From the Guardian Sept 12 2003

Lee Kyoung-Hae had written about his plight, but few had read his words. He had protested about the way he and other peasant farmers were being bullied out of business, but felt he was being ignored. Yesterday Lee finally got the World Trade Organisation to focus on the ruinous policies that have left farmers in his native South Korea on the brink of disaster, but it took his death - by his own hand - to turn global attention his way.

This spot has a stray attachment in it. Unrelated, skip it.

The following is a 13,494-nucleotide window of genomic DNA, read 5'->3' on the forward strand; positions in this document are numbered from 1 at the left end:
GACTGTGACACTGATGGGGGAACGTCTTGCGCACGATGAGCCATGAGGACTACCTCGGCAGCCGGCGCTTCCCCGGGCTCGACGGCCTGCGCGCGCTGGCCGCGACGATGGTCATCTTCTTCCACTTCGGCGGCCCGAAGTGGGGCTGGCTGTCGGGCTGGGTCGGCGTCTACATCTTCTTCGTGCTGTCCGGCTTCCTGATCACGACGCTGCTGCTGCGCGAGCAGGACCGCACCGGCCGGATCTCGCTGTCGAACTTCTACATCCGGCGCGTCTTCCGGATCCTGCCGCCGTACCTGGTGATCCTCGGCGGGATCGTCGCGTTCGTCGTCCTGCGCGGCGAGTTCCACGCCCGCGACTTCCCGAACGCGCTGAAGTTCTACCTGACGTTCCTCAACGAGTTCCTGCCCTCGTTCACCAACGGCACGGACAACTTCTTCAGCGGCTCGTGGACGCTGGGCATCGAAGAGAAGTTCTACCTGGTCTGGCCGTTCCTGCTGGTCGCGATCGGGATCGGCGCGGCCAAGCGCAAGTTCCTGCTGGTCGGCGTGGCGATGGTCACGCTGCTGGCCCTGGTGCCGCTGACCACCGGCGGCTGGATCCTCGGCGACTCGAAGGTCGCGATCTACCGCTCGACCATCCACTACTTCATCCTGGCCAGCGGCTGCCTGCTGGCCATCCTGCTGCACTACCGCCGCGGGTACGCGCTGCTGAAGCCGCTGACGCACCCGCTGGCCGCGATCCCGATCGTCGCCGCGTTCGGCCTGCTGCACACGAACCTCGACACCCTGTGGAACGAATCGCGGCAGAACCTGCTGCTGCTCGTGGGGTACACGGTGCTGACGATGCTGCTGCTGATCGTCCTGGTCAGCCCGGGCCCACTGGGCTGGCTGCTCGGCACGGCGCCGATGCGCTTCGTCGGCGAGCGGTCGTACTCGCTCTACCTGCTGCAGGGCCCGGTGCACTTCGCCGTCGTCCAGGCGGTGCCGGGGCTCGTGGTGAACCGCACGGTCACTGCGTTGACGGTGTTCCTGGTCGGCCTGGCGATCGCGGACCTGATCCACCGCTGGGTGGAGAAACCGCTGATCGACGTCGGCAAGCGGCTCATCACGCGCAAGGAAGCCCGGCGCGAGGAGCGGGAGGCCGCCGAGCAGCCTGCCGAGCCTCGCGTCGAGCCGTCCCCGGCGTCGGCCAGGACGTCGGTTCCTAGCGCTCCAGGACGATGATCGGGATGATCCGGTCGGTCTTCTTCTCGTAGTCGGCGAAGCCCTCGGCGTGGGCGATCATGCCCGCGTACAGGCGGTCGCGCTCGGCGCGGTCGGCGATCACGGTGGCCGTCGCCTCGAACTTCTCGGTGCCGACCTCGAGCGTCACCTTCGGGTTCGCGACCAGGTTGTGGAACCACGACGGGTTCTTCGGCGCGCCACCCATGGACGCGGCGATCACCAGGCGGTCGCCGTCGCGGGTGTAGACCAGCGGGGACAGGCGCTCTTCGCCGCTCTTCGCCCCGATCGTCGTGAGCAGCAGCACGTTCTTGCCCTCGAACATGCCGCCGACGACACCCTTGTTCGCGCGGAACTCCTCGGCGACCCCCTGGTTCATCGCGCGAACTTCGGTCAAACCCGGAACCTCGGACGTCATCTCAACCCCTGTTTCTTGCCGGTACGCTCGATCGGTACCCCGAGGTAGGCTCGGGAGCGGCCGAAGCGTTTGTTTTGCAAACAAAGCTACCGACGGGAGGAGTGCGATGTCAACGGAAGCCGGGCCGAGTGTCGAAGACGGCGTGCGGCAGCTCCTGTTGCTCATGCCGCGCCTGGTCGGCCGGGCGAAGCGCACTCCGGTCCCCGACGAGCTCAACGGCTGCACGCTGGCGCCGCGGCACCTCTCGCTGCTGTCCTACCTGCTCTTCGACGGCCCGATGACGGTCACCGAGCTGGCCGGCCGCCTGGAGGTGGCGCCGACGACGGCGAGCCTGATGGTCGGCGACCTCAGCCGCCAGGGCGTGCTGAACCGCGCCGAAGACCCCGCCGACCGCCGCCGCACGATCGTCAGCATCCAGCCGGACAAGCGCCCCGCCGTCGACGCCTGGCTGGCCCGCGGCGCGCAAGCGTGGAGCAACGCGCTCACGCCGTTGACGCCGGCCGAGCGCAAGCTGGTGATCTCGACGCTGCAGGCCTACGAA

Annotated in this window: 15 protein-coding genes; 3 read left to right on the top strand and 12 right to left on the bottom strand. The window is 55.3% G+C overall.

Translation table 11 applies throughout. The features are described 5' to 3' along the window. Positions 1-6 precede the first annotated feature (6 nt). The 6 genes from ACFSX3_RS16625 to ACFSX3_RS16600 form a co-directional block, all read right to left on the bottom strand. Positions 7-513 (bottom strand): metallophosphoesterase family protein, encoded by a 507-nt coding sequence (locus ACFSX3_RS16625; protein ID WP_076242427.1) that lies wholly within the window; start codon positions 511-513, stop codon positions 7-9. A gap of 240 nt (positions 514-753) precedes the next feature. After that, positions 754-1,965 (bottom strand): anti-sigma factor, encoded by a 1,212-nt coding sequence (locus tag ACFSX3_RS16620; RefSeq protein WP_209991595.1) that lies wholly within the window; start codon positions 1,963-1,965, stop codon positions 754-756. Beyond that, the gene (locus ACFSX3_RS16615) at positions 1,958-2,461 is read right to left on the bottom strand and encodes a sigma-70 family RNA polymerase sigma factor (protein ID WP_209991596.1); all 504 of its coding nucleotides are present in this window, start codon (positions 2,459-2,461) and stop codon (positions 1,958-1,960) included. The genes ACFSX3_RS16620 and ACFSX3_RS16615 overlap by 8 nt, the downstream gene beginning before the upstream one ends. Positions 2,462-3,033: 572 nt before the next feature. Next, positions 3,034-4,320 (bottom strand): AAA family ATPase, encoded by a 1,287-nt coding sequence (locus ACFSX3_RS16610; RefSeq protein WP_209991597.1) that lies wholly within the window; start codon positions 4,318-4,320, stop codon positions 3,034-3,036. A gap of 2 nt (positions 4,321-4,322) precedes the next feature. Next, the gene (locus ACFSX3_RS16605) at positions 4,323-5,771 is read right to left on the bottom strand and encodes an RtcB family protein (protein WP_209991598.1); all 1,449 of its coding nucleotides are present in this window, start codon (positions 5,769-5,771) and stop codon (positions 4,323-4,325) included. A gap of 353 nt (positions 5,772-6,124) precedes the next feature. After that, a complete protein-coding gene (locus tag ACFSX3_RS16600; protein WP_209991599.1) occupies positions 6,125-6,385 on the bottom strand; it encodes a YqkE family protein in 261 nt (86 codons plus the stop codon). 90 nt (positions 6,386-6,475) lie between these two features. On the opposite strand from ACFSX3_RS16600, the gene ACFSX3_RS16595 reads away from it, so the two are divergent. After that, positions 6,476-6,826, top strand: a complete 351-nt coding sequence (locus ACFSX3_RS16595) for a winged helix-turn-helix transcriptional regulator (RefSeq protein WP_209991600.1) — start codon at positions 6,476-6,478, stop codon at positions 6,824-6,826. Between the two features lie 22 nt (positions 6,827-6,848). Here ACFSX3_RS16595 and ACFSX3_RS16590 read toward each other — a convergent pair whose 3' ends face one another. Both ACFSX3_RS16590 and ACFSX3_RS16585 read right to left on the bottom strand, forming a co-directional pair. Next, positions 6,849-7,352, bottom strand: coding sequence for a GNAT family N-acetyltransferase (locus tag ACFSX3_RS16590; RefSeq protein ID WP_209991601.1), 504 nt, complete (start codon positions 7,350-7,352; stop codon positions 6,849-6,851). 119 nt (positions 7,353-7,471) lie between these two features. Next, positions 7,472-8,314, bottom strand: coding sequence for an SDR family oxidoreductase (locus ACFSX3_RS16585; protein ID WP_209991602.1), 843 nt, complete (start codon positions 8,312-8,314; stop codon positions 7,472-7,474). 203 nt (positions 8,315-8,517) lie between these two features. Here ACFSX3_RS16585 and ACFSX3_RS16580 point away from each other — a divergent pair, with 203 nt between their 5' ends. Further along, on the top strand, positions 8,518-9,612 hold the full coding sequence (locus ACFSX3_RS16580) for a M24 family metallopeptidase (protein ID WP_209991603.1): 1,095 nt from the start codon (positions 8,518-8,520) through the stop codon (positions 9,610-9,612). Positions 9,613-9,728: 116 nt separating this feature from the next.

Lee, a former MP, concluded that WTO policies had led directly to the impoverishment of hundreds of millions of small farmers worldwide and in February this year he set up a one-man protest, living in a tent outside the WTO offices in Geneva with banners reading "WTO Kills".

Many Korean farmers, said Lee, had left for the urban slums. Others had accumulated huge debts. Like many others in poorer countries newly opened to free trade, Lee rejected the WTO mantra that the world's peasant farmers could trade their way out of trouble. They were not able to compete with rich-country subsidies, and needed protection, he said.